Disney employees treated unfairly

Alexander Galindo

Considering the Disney Corporation’s past year revenue and projected earnings for 2010, the Disney’s management still found it appropriate to deny health coverage to over 2,150 hotel workers in California.
During our country’s worst economic recession since 1930, Disneyland managed to generate $36 trillion in profits. This astronomical figure is enough to pay off California’s debt with $16 billion to spare. With these figures wouldn’t someone with a heart continue to provide healthcare premiums without burdening their already suffering employees? Disney’s answer is a resounding no.
Many unions have caved-in to pressure from Disney officials and from economic constraints completely out of their control (recessions, financial sector meltdowns…little things like that). However one union has decided to stick to their guns, and so have the 2,150 workers who are members.
Unite Here! Local 11 has been waging a public battle with Disneyland Hotel for over two years. The Union along with a handful of its members has protested with hunger strikes only consuming water for days at a time.

The first hunger strike took place Feb. 9 in front of Disney’s Grand California Hotel & Spa. Eight individuals shouldering the challenge by only consuming water for a week.

The topical issues of health care was/is at the center of the grudge.
Health care up until two years ago was virtually free for all employees working for the hotel, however, that is all changing without any type of negotiation with Disneyland forcing its workers to pay up to $500 a month for health insurance.

Just a few months ago in December, Unite Here! Local 11 organized two separate walkouts.

The walkouts were aimed at an issue apart from health care premiums.
Non-negotiated additional workloads have been forced onto hotel workers. Larger beds, and heavier sheets have resulted in more and more reported on-the-job injuries.

Kirill Penteshin an attorney for Unite Here! clarified the new working conditions saying that the original bedding was 3 pounds and are now 9 pounds and stretches a yard further in each direction.
The Occupational Safety and Health Administration reports have illustrated the point that since the installation of new amenities workers have reported over 53 injuries.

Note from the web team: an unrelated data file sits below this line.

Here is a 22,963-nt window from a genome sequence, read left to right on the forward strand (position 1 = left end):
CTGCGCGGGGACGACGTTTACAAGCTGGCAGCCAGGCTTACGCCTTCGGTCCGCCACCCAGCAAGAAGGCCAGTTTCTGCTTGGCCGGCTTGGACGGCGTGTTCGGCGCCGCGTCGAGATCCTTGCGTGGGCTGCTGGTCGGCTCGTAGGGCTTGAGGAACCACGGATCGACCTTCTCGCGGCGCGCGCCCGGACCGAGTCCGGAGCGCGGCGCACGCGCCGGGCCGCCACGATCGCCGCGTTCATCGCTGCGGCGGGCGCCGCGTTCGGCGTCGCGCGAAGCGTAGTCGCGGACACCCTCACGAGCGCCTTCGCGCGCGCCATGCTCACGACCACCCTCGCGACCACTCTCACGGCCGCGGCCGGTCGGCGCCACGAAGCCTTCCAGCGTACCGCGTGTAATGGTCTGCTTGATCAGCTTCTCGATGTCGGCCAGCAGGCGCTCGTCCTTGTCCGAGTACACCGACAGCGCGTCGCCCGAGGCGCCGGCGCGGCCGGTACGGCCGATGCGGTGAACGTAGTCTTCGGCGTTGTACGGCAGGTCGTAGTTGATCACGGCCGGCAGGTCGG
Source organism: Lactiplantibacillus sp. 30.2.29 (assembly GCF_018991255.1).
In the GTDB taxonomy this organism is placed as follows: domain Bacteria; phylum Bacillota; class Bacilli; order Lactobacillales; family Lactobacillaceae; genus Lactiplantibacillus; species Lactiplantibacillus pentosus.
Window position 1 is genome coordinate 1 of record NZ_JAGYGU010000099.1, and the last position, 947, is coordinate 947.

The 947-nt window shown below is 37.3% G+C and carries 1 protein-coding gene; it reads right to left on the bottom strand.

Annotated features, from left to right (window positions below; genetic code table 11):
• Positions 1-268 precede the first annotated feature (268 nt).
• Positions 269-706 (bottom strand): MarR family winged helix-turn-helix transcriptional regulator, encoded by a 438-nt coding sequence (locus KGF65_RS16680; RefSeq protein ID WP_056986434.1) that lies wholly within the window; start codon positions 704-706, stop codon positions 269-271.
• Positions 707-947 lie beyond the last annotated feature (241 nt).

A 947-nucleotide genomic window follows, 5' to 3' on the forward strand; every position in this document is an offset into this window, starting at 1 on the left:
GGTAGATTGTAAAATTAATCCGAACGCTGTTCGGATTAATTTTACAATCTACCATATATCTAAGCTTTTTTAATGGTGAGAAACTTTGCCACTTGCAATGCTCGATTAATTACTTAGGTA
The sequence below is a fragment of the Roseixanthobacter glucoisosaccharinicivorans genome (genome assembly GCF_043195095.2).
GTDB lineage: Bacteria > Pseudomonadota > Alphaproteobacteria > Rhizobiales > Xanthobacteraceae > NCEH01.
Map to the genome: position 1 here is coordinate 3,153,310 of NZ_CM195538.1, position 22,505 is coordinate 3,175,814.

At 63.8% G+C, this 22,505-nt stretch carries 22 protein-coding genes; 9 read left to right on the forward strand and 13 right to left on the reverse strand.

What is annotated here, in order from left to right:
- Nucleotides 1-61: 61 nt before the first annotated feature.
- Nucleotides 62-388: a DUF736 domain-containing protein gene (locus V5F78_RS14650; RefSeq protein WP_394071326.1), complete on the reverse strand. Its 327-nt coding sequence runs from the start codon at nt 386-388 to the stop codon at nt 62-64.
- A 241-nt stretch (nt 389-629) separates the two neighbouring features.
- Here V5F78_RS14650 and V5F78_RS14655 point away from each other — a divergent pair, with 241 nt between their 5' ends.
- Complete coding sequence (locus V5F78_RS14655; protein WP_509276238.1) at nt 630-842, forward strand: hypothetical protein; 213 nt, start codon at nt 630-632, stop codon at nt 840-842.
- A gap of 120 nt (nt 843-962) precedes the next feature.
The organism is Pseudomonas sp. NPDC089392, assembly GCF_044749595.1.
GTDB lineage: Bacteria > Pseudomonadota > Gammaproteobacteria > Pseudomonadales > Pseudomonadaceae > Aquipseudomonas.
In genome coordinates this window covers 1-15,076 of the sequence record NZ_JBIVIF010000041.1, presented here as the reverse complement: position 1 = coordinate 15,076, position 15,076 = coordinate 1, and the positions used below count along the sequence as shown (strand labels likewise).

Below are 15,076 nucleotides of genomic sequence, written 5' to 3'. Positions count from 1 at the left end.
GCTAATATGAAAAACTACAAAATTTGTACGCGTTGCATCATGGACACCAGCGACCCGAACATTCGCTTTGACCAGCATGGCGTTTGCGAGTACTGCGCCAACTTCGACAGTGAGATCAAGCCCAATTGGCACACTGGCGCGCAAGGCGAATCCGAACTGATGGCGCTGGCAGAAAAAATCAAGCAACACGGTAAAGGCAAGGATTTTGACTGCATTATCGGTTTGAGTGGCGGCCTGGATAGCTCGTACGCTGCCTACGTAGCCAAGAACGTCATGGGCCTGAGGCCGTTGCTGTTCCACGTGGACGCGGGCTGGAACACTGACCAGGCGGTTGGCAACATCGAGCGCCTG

The hunger strike has generated interest in many people from different walks of life. Anaheim City Councilwoman Lorri Galloway, United Farm Workers of America co-founder Dolores Huerta, and even Tom Morello of Rage Against the Machine played a short concert at the rallies in front of Disney’s Grand California Hotel.

Community religious leaders have held vigils and have given words of support to the strikers. Shakeel Syed director of the Islamic Shura Council of Southern California said, “workers here are upholding the timeless and universal call for justice by fasting and praying to heal the hearts of those who hear not – of the silent cries of the workers, their children and their grandparents…human society driven by the business and industrial machine has the lethal capacity to deaden our spirits.” The strike has ended in Anaheim but has plans to continue at Disney’s Burbank headquarters.

A common and misguided rant against the hotel workers is that they have applied at these jobs and that they have the freedom to leave at anytime if they chose to. This is completely meaningless rhetoric is one that tries to enforce the myth of “endless social mobility”.

In fact it is a contradictory and self-defeating philosophy, one could also say why doesn’t the company just choose to be more decent? People have jobs to provide for themselves and their families.
One could only be ‘free’ to walk away from a job if they are willing to jeopardize their family and financial security.


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